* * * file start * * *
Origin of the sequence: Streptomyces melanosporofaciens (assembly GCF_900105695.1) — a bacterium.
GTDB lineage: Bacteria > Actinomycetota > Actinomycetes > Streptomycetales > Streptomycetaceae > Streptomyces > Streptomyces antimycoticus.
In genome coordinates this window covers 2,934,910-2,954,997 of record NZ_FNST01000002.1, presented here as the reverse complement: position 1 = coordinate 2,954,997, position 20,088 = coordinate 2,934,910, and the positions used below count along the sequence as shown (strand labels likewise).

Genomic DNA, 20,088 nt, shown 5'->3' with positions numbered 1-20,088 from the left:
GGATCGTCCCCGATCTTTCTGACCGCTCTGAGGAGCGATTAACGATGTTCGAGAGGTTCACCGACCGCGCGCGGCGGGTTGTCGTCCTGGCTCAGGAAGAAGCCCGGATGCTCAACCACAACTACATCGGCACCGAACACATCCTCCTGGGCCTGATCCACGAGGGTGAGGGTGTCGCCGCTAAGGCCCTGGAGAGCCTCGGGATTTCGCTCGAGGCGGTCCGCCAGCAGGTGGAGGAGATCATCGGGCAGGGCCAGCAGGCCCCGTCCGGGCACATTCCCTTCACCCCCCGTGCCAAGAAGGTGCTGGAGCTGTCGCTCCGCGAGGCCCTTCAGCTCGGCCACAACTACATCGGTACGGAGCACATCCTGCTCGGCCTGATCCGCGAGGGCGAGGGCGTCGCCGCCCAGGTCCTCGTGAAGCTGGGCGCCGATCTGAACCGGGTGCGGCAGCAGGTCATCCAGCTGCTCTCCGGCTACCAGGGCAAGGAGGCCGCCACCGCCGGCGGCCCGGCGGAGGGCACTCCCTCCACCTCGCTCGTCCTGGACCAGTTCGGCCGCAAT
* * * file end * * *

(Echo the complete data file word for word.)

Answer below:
Origin of the sequence: Streptomyces melanosporofaciens (assembly GCF_900105695.1) — a bacterium.
GTDB lineage: Bacteria > Actinomycetota > Actinomycetes > Streptomycetales > Streptomycetaceae > Streptomyces > Streptomyces antimycoticus.
In genome coordinates this window covers 2,934,910-2,954,997 of record NZ_FNST01000002.1, presented here as the reverse complement: position 1 = coordinate 2,954,997, position 20,088 = coordinate 2,934,910, and the positions used below count along the sequence as shown (strand labels likewise).

Genomic DNA, 20,088 nt, shown 5'->3' with positions numbered 1-20,088 from the left:
GGATCGTCCCCGATCTTTCTGACCGCTCTGAGGAGCGATTAACGATGTTCGAGAGGTTCACCGACCGCGCGCGGCGGGTTGTCGTCCTGGCTCAGGAAGAAGCCCGGATGCTCAACCACAACTACATCGGCACCGAACACATCCTCCTGGGCCTGATCCACGAGGGTGAGGGTGTCGCCGCTAAGGCCCTGGAGAGCCTCGGGATTTCGCTCGAGGCGGTCCGCCAGCAGGTGGAGGAGATCATCGGGCAGGGCCAGCAGGCCCCGTCCGGGCACATTCCCTTCACCCCCCGTGCCAAGAAGGTGCTGGAGCTGTCGCTCCGCGAGGCCCTTCAGCTCGGCCACAACTACATCGGTACGGAGCACATCCTGCTCGGCCTGATCCGCGAGGGCGAGGGCGTCGCCGCCCAGGTCCTCGTGAAGCTGGGCGCCGATCTGAACCGGGTGCGGCAGCAGGTCATCCAGCTGCTCTCCGGCTACCAGGGCAAGGAGGCCGCCACCGCCGGCGGCCCGGCGGAGGGCACTCCCTCCACCTCGCTCGTCCTGGACCAGTTCGGCCGCAAT